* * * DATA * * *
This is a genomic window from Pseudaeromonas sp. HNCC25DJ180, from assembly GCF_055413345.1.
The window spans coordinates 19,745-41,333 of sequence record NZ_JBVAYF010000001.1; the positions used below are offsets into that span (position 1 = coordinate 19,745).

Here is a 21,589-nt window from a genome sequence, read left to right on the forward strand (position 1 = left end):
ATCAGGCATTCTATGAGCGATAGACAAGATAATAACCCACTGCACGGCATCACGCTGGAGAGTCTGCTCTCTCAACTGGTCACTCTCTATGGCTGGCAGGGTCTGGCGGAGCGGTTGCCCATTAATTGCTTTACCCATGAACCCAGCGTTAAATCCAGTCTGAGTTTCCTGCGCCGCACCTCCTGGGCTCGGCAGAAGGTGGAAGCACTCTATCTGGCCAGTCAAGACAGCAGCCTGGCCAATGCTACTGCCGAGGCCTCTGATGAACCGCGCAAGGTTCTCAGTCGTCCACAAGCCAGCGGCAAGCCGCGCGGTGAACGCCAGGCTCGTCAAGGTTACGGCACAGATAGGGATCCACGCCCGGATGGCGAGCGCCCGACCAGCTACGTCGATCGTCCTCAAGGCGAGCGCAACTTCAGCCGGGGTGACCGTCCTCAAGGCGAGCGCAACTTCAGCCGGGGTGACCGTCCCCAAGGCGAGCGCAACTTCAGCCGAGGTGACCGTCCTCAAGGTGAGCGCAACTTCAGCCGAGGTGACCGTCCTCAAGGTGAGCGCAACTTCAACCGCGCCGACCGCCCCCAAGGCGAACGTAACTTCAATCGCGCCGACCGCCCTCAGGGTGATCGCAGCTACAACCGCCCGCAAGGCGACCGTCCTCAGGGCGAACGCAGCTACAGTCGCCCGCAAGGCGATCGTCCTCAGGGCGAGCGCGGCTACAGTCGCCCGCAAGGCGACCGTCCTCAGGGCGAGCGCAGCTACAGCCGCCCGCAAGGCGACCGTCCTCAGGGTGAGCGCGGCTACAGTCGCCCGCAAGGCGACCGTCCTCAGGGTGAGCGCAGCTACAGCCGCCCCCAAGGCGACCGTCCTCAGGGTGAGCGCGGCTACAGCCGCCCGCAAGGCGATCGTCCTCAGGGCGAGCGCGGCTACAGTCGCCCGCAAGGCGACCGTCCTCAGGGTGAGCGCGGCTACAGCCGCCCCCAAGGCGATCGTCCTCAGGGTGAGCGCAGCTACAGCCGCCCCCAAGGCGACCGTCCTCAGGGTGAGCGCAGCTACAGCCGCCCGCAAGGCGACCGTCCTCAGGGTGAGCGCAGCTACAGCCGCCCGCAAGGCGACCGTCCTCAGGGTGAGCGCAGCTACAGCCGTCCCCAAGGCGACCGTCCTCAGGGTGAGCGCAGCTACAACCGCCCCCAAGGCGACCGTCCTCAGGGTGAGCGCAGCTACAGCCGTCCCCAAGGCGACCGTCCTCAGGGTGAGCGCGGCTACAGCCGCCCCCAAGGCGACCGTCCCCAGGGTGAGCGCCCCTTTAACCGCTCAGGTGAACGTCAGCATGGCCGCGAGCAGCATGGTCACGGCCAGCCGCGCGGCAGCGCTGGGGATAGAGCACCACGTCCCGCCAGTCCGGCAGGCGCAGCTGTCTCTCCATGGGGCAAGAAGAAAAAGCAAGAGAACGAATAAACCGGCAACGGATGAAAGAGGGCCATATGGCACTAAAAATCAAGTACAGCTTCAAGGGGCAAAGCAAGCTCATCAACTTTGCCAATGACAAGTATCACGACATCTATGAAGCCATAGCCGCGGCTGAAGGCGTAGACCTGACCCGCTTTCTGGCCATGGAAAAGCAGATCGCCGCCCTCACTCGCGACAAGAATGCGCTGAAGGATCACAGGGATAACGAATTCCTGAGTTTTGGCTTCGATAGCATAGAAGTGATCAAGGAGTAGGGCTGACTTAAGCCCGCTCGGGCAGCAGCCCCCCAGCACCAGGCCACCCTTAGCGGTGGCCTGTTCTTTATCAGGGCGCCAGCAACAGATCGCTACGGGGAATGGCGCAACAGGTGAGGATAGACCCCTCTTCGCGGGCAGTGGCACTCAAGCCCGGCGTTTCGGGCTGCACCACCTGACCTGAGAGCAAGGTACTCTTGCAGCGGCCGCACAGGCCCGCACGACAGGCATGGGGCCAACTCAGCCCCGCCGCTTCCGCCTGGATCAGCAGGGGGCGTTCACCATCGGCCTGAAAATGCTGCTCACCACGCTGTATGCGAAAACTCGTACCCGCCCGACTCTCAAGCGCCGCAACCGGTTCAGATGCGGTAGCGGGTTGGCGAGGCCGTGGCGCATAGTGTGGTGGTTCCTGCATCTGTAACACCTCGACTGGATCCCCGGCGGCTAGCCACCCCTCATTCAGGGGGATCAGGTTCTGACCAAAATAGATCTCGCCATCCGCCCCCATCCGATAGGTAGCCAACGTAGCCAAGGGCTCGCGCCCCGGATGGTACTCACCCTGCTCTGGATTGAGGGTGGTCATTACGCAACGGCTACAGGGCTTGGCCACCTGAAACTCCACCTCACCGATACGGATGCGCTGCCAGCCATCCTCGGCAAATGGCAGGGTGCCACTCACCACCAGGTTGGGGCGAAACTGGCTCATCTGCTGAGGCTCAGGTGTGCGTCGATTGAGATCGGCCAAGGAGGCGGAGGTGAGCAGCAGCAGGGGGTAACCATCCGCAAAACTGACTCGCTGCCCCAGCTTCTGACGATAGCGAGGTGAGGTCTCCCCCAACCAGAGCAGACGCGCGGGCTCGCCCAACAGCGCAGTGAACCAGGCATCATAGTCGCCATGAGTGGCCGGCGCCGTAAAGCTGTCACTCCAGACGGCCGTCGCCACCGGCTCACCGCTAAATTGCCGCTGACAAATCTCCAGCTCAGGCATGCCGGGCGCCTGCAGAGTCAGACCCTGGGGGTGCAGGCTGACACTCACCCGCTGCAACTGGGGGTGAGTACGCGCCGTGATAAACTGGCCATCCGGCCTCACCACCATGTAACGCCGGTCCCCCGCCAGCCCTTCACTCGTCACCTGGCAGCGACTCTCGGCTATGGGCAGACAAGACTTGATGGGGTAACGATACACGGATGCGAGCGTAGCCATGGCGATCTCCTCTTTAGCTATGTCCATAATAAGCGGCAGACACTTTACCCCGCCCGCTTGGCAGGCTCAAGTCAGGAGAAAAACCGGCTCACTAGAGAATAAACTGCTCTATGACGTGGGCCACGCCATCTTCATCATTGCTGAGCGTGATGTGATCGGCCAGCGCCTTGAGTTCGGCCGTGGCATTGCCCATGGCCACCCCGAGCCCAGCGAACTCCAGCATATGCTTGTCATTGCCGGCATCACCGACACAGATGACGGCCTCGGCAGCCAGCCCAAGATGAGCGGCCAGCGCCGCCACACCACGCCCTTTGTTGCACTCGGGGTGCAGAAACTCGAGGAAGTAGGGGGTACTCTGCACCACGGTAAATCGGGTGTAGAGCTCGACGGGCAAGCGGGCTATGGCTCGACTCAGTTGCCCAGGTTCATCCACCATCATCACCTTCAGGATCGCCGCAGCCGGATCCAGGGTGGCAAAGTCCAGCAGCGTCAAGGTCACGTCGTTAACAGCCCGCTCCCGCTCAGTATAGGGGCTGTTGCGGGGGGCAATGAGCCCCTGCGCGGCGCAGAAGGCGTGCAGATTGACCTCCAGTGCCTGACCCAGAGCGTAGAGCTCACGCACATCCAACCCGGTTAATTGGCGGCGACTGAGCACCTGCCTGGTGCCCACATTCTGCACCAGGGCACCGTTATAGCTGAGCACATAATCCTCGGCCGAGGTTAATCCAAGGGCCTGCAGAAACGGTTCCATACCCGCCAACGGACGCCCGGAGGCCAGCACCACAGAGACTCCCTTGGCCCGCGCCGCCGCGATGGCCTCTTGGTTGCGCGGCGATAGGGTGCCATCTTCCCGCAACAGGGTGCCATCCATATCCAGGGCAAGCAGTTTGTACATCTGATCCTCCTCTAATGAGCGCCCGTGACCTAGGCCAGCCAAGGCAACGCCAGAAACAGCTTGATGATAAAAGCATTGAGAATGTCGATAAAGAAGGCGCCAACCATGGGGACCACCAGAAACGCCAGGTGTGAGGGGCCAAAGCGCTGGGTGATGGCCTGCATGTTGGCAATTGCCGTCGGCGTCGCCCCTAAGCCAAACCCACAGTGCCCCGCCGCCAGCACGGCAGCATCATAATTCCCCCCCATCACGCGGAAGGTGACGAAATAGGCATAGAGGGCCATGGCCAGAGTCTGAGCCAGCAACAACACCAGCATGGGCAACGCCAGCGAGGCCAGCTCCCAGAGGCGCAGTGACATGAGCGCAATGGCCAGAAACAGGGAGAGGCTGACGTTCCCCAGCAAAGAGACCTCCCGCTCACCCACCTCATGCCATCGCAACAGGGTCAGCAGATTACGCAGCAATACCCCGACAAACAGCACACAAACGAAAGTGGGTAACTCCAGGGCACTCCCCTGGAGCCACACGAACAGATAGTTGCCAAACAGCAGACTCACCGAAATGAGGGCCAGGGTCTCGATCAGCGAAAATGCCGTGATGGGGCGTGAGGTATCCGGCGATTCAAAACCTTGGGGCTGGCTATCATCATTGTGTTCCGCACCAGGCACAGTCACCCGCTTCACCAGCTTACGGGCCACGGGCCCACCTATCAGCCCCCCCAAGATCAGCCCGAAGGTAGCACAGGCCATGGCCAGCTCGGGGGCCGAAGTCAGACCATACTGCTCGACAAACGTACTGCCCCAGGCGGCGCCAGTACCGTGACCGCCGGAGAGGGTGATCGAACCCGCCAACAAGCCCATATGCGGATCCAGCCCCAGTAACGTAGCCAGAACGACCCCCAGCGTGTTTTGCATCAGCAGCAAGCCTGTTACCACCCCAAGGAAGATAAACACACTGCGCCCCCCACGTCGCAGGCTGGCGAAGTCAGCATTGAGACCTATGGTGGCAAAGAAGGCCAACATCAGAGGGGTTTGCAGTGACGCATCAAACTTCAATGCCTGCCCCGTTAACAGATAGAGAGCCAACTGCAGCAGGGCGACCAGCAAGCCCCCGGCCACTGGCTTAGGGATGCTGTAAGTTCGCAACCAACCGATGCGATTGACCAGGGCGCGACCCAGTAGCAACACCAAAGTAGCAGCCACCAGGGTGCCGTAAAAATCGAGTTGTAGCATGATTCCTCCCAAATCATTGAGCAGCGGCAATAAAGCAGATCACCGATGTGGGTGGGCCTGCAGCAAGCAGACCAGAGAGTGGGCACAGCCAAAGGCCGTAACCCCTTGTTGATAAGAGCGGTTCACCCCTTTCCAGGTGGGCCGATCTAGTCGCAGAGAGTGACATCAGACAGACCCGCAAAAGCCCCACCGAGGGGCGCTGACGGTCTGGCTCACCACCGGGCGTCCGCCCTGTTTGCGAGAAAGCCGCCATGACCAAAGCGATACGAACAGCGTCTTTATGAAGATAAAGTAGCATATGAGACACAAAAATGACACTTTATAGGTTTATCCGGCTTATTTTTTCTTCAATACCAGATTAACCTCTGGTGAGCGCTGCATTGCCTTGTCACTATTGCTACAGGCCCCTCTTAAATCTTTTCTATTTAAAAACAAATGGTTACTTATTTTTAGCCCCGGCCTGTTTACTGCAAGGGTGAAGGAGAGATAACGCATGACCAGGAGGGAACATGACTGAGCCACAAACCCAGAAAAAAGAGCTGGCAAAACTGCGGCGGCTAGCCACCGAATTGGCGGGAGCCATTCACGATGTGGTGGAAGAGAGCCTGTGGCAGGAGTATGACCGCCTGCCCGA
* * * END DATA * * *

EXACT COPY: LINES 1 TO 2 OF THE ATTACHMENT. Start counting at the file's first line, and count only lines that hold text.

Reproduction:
This is a genomic window from Pseudaeromonas sp. HNCC25DJ180, from assembly GCF_055413345.1.
The window spans coordinates 19,745-41,333 of sequence record NZ_JBVAYF010000001.1; the positions used below are offsets into that span (position 1 = coordinate 19,745).